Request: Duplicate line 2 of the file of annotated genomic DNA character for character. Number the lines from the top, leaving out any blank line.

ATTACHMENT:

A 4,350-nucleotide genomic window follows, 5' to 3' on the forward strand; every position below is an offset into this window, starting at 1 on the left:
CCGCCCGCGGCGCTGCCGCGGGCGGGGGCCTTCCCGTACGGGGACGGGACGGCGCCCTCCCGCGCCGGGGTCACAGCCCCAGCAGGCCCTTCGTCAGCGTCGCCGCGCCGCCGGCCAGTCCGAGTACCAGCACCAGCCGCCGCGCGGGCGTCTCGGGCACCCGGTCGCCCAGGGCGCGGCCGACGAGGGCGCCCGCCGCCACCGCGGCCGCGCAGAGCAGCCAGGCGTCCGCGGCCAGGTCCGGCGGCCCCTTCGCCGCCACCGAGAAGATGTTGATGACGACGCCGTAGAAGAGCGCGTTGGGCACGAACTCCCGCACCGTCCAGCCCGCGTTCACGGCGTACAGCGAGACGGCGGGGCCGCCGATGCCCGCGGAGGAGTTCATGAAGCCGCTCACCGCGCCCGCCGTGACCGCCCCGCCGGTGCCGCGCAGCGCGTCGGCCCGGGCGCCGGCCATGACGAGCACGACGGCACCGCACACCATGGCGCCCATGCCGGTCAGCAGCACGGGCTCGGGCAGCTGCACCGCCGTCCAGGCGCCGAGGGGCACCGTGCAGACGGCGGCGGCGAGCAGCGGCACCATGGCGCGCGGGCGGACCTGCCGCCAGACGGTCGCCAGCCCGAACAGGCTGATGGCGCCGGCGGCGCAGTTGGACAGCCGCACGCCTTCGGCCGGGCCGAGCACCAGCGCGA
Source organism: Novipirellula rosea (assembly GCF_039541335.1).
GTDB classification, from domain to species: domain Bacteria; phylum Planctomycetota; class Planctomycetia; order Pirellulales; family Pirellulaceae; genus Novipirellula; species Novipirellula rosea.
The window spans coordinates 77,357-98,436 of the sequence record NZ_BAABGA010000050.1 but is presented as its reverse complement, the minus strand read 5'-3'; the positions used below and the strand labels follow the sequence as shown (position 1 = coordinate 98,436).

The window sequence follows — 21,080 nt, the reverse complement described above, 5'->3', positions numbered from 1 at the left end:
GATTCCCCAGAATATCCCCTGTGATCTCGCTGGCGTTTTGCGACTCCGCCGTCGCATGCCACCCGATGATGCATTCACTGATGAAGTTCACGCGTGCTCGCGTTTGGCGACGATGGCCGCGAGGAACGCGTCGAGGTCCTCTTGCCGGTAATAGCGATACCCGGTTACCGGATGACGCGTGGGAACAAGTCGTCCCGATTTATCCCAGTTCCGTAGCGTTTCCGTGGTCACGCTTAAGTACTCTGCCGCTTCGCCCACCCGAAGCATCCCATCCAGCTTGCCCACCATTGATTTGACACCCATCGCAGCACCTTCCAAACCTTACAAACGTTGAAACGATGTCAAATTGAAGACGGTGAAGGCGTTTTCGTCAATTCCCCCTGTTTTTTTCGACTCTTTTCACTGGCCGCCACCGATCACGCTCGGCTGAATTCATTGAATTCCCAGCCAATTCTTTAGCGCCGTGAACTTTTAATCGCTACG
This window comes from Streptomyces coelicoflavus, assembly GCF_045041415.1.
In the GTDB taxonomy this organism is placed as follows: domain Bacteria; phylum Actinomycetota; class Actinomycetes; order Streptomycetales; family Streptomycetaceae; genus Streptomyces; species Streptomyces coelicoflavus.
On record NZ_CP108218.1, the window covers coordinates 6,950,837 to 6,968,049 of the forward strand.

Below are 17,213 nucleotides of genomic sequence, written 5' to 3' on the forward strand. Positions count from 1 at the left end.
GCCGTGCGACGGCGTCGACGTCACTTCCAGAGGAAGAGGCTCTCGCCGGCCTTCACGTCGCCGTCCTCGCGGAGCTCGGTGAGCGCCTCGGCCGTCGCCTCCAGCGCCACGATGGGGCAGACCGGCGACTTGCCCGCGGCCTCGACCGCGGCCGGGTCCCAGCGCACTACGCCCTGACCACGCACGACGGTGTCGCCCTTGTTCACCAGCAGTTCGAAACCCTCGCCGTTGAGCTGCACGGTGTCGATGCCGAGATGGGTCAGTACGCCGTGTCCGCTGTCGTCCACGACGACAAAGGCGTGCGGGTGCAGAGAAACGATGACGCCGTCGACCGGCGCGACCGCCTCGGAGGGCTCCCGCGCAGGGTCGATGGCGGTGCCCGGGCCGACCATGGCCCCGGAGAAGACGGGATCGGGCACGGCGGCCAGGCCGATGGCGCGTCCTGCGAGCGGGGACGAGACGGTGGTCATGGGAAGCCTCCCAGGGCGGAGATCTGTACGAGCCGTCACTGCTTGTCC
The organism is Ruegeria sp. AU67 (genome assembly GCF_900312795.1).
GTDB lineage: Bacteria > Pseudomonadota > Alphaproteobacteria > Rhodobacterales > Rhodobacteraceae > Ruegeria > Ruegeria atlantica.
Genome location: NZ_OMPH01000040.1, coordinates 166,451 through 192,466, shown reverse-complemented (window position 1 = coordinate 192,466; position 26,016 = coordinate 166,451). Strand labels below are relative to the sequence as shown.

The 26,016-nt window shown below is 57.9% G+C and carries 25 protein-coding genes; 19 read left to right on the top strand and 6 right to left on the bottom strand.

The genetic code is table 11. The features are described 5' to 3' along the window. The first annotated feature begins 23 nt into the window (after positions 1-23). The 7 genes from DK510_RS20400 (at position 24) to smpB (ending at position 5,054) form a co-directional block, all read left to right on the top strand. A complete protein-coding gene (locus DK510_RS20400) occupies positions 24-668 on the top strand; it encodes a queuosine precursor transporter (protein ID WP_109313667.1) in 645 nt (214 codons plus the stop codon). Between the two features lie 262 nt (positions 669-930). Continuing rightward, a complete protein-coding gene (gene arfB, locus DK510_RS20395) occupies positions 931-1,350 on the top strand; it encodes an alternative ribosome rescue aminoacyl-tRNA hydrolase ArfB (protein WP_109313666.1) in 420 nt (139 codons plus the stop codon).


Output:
CCGCCCGCGGCGCTGCCGCGGGCGGGGGCCTTCCCGTACGGGGACGGGACGGCGCCCTCCCGCGCCGGGGTCACAGCCCCAGCAGGCCCTTCGTCAGCGTCGCCGCGCCGCCGGCCAGTCCGAGTACCAGCACCAGCCGCCGCGCGGGCGTCTCGGGCACCCGGTCGCCCAGGGCGCGGCCGACGAGGGCGCCCGCCGCCACCGCGGCCGCGCAGAGCAGCCAGGCGTCCGCGGCCAGGTCCGGCGGCCCCTTCGCCGCCACCGAGAAGATGTTGATGACGACGCCGTAGAAGAGCGCGTTGGGCACGAACTCCCGCACCGTCCAGCCCGCGTTCACGGCGTACAGCGAGACGGCGGGGCCGCCGATGCCCGCGGAGGAGTTCATGAAGCCGCTCACCGCGCCCGCCGTGACCGCCCCGCCGGTGCCGCGCAGCGCGTCGGCCCGGGCGCCGGCCATGACGAGCACGACGGCACCGCACACCATGGCGCCCATGCCGGTCAGCAGCACGGGCTCGGGCAGCTGCACCGCCGTCCAGGCGCCGAGGGGCACCGTGCAGACGGCGGCGGCGAGCAGCGGCACCATGGCGCGCGGGCGGACCTGCCGCCAGACGGTCGCCAGCCCGAACAGGCTGATGGCGCCGGCGGCGCAGTTGGACAGCCGCACGCCTTCGGCCGGGCCGAGCACCAGCGCGA